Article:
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Publisher's Summary

A game of canasta turns out crooked, and a golden girl ends up dead. It seems that Auric Goldfinger is a bad loser when it comes to cards. He's also the world's most ruthless and successful gold smuggler. As James Bond follows his trail, he discovers that Goldfinger's real game is the heist of 15 billion dollars of US government bullion. The final hand is played at Fort Knox, in a spectacular display of deception and intrigue.
This audiobook includes an exclusive bonus interview with Hugh Bonneville.
Blackstone Audio, Inc. James Bond and 007 are registered trademarks of Danjaq LLC, used under license by Ian Fleming Publications Ltd
©1959 Ian Fleming Publications Ltd. (P)2014 Blackstone Audio
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Customer Reviews

Most Helpful

By Dave on 01-27-17

Just a classic book!

Another bond classic with a great narrator! One of my favorites. Kept me listening intently on my drives!

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1 of 1 people found this review helpful

By Rev. Zombie on 03-10-16

A Solid 'Meh'

Talk about a Love/Hate feeling toward a book. Goldfinger is a great Bond Novel. Goldfinger is also a terrible novel.

I'll start with the Bad:
1) Fleming uses the same gag he pulled in Moonraker. Bond is hired to prove a guy is cheating at cards. Bond proves he's cheating and utterly humiliates him. Later Bond is assigned to a case and lo and behold, the target just so happens to be the same card-cheating rich jerk that Bond just humiliated. What are the chances? Well, in the Bond Universe those chances are 2 out of 7.

2) Games. Fleming loves showing Bond play games. I don't mean spy games with cat-and-mouse chases. I mean actual games like canasta and golf, and we as the reader get a front row seat to a freaking golf game. Golf bores me on television, but it REALLY bores me in a spy novel.

3) Holy crap this book is offensive. I enjoy older novels and I walk in with a basic understanding that I'll likely read some dated and terribly offensive racism and sexism that just doesn't work in today's world. Because of that, I'm pretty forgiving. Its a 60-year old book. I can forgive it the same way I forgive a racist grandparent. This all being said, Goldfinger is THE MOST OFFENSIVE of the first 7 Bond novels (I'm beginning to worry about the rest, but still plan to read them). In this book, Bond lightly insults Blacks, Jews, and Mexicans. It was about what I was expecting and had experienced in the first 6 books. Then he goes full-bore on Koreans and gays. He holds nothing back on his opinions making them sub-human and I cannot ever recommend this book for this reason. I mean, Wow. This gets real offensive.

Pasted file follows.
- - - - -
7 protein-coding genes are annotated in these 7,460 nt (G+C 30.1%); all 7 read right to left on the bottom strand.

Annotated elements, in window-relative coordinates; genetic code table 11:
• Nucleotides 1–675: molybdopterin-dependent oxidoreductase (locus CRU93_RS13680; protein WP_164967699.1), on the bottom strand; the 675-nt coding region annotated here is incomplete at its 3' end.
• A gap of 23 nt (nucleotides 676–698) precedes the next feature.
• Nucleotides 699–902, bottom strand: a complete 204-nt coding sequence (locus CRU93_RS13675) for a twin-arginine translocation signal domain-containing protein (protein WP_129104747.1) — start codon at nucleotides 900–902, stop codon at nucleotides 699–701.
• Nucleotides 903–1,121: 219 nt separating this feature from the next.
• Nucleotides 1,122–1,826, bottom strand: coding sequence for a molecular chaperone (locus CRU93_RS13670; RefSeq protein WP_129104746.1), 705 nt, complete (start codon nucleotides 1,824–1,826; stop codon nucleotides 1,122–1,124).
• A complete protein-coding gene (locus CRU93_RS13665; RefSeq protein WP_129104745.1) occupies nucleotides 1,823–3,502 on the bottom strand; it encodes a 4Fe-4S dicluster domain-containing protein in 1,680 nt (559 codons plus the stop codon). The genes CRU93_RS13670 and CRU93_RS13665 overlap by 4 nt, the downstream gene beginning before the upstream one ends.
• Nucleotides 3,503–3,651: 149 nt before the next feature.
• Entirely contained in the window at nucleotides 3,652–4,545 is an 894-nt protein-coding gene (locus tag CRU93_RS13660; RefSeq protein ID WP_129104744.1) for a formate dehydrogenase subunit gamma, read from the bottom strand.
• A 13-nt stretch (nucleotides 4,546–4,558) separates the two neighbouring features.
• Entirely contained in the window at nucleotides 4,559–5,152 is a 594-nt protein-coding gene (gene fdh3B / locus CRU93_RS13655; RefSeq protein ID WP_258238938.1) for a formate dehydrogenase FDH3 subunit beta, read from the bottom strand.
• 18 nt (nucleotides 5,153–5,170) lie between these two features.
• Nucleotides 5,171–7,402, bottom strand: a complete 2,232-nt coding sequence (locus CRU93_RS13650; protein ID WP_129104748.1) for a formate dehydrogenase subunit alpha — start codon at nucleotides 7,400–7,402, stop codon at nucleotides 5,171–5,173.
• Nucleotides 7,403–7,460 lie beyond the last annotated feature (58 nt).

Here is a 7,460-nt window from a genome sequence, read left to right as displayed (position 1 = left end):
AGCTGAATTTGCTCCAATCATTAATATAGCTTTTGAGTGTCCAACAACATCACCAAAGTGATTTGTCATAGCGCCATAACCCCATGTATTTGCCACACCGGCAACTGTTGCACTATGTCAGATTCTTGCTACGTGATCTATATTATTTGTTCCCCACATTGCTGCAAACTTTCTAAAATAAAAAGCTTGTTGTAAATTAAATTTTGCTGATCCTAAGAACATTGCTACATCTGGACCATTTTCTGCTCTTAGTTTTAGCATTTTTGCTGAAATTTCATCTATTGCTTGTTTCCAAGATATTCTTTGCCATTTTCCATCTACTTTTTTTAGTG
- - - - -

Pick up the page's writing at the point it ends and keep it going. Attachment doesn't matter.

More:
4: We're expected to believe the most unbelievable ruse in the world. I liked the film Goldfinger, but what never sat well with me was the part then they gas Fort Knox and all the soldiers are secretly in on it and all pretend to die by falling on the ground and staying perfectly still as Goldfinger drives through town to conduct his evil plot. I've always thought it was stupid. Little did I realize that the movie version was small potatoes to the level that ruse would go in the book. Seriously, Ian?

Now that the bad is out of the way, let's look at the Good.

1: Bond is a smooth badass. Once he gets done playing golf and offending the ever-living crap out of you, Bond is the awesome Cold War spy we came to see. A editor once told me that readers want to see a hero that is good at something and they want the hero to do it well, and Bond is a great secret agent. I love watching him work.

2: Bond becomes more "Bondish". People familiar with the movie Bond incorrectly believe that the book Bond is humor and outlandish villains. The truth is that the books do not start that way and slowly evolve into the Bond we expect. Here Fleming begins giving some super-human qualities to his villains. Namely Oddjob is way cooler in the books than in the movie (maybe it is some tiny apology for Fleming making him the target of more racist hate than any character in any of the novels).

3: Great prose. Say what you will about Fleming, but damn that man could write. When he's not boring the piss out of you with a play-by-play golf game, or laying out some unfiltered bigotry, the man could write. I love his prose and they're far better than one would normally expect from a pulp spy novel.

4: Narrator, Hugh Bonneville, did an awesome performance. He does a marvelous job with the pacing and voices.

So in conclusion, Goldfinger earns a solid "Meh." I wanted to like it, but I also couldn't hate it. I do not recommend for anyone that isn't simply wanting to say that they read all the Bond novels.

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2 of 3 people found this review helpful

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